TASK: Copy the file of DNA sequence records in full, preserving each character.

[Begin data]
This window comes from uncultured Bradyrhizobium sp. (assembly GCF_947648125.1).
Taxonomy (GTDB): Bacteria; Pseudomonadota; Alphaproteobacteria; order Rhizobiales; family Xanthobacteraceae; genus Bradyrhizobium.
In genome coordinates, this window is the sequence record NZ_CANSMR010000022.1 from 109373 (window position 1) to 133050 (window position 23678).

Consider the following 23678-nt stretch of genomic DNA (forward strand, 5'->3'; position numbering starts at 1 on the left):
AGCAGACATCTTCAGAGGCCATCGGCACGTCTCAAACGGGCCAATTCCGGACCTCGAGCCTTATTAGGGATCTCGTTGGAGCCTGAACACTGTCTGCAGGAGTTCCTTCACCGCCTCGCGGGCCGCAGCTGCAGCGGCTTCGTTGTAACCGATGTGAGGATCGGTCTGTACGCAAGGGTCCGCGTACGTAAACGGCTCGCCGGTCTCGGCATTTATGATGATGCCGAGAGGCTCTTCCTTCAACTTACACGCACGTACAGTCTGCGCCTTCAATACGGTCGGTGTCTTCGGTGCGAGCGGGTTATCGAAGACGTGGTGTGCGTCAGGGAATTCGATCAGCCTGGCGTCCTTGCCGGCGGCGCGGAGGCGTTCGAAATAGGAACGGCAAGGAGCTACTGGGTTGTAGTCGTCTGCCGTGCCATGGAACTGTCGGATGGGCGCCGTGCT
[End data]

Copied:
This window comes from uncultured Bradyrhizobium sp. (assembly GCF_947648125.1).
Taxonomy (GTDB): Bacteria; Pseudomonadota; Alphaproteobacteria; order Rhizobiales; family Xanthobacteraceae; genus Bradyrhizobium.
In genome coordinates, this window is the sequence record NZ_CANSMR010000022.1 from 109373 (window position 1) to 133050 (window position 23678).

Consider the following 23678-nt stretch of genomic DNA (forward strand, 5'->3'; position numbering starts at 1 on the left):
AGCAGACATCTTCAGAGGCCATCGGCACGTCTCAAACGGGCCAATTCCGGACCTCGAGCCTTATTAGGGATCTCGTTGGAGCCTGAACACTGTCTGCAGGAGTTCCTTCACCGCCTCGCGGGCCGCAGCTGCAGCGGCTTCGTTGTAACCGATGTGAGGATCGGTCTGTACGCAAGGGTCCGCGTACGTAAACGGCTCGCCGGTCTCGGCATTTATGATGATGCCGAGAGGCTCTTCCTTCAACTTACACGCACGTACAGTCTGCGCCTTCAATACGGTCGGTGTCTTCGGTGCGAGCGGGTTATCGAAGACGTGGTGTGCGTCAGGGAATTCGATCAGCCTGGCGTCCTTGCCGGCGGCGCGGAGGCGTTCGAAATAGGAACGGCAAGGAGCTACTGGGTTGTAGTCGTCTGCCGTGCCATGGAACTGTCGGATGGGCGCCGTGCT